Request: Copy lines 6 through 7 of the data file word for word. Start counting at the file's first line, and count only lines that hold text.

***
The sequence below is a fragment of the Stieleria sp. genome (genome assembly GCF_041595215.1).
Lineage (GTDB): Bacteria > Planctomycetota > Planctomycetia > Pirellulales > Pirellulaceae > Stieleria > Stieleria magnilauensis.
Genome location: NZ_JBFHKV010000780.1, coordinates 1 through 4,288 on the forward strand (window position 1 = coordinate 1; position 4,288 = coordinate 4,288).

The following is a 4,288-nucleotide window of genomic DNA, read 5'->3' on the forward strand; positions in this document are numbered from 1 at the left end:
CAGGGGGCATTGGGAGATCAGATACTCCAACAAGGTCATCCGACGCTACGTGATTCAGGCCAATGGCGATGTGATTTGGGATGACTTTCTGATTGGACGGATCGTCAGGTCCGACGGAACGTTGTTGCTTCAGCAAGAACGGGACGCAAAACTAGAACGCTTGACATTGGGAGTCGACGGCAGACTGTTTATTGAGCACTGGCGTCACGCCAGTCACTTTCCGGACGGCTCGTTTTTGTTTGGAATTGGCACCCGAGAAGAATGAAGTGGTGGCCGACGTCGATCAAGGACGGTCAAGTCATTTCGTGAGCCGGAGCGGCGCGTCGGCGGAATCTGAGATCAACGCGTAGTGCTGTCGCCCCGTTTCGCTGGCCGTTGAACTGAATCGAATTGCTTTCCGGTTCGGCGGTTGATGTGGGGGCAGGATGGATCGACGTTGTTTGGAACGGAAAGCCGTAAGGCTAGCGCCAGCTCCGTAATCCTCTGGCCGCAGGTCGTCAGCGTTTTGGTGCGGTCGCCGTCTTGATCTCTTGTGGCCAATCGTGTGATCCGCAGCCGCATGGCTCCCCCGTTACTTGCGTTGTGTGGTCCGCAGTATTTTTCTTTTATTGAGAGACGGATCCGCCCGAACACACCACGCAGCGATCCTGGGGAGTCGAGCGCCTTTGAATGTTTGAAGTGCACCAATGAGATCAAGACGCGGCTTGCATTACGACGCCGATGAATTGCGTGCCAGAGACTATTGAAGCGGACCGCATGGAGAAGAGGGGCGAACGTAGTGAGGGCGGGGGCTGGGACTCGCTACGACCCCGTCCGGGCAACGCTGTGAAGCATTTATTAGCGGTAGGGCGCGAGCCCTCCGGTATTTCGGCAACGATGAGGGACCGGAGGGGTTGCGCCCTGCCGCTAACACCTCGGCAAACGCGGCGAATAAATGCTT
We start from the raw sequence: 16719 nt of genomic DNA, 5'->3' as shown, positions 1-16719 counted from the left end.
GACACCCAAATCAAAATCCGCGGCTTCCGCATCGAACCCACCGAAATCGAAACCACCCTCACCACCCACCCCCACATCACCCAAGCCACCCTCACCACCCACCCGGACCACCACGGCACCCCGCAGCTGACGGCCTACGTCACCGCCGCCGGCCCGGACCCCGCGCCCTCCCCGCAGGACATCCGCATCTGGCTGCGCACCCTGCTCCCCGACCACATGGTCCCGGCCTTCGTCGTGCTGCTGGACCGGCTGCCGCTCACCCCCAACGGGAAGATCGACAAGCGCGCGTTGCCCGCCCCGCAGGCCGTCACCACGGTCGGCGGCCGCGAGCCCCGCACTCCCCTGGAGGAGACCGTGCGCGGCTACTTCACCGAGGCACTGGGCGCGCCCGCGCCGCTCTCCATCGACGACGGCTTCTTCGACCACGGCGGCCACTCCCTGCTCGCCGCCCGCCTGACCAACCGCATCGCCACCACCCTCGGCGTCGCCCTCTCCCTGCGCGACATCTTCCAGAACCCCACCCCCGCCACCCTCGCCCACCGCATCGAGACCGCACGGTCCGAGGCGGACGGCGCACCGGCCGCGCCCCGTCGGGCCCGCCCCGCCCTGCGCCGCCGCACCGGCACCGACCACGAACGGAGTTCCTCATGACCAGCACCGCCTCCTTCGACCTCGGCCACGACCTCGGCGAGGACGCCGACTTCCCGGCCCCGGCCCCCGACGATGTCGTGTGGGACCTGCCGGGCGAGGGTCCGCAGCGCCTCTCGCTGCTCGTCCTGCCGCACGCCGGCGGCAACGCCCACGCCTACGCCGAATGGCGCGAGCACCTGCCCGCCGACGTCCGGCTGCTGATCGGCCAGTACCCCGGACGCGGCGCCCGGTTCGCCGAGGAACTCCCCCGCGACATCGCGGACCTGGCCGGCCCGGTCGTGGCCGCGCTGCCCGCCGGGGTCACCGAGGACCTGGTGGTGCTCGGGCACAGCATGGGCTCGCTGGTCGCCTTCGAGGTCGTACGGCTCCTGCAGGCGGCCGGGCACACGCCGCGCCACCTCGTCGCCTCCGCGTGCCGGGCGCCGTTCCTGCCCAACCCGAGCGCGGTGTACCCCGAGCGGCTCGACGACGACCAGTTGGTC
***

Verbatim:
We start from the raw sequence: 16719 nt of genomic DNA, 5'->3' as shown, positions 1-16719 counted from the left end.
GACACCCAAATCAAAATCCGCGGCTTCCGCATCGAACCCACCGAAATCGAAACCACCCTCACCACCCACCCCCACATCACCCAAGCCACCCTCACCACCCACCCGGACCACCACGGCACCCCGCAGCTGACGGCCTACGTCACCGCCGCCGGCCCGGACCCCGCGCCCTCCCCGCAGGACATCCGCATCTGGCTGCGCACCCTGCTCCCCGACCACATGGTCCCGGCCTTCGTCGTGCTGCTGGACCGGCTGCCGCTCACCCCCAACGGGAAGATCGACAAGCGCGCGTTGCCCGCCCCGCAGGCCGTCACCACGGTCGGCGGCCGCGAGCCCCGCACTCCCCTGGAGGAGACCGTGCGCGGCTACTTCACCGAGGCACTGGGCGCGCCCGCGCCGCTCTCCATCGACGACGGCTTCTTCGACCACGGCGGCCACTCCCTGCTCGCCGCCCGCCTGACCAACCGCATCGCCACCACCCTCGGCGTCGCCCTCTCCCTGCGCGACATCTTCCAGAACCCCACCCCCGCCACCCTCGCCCACCGCATCGAGACCGCACGGTCCGAGGCGGACGGCGCACCGGCCGCGCCCCGTCGGGCCCGCCCCGCCCTGCGCCGCCGCACCGGCACCGACCACGAACGGAGTTCCTCATGACCAGCACCGCCTCCTTCGACCTCGGCCACGACCTCGGCGAGGACGCCGACTTCCCGGCCCCGGCCCCCGACGATGTCGTGTGGGACCTGCCGGGCGAGGGTCCGCAGCGCCTCTCGCTGCTCGTCCTGCCGCACGCCGGCGGCAACGCCCACGCCTACGCCGAATGGCGCGAGCACCTGCCCGCCGACGTCCGGCTGCTGATCGGCCAGTACCCCGGACGCGGCGCCCGGTTCGCCGAGGAACTCCCCCGCGACATCGCGGACCTGGCCGGCCCGGTCGTGGCCGCGCTGCCCGCCGGGGTCACCGAGGACCTGGTGGTGCTCGGGCACAGCATGGGCTCGCTGGTCGCCTTCGAGGTCGTACGGCTCCTGCAGGCGGCCGGGCACACGCCGCGCCACCTCGTCGCCTCCGCGTGCCGGGCGCCGTTCCTGCCCAACCCGAGCGCGGTGTACCCCGAGCGGCTCGACGACGACCAGTTGGTC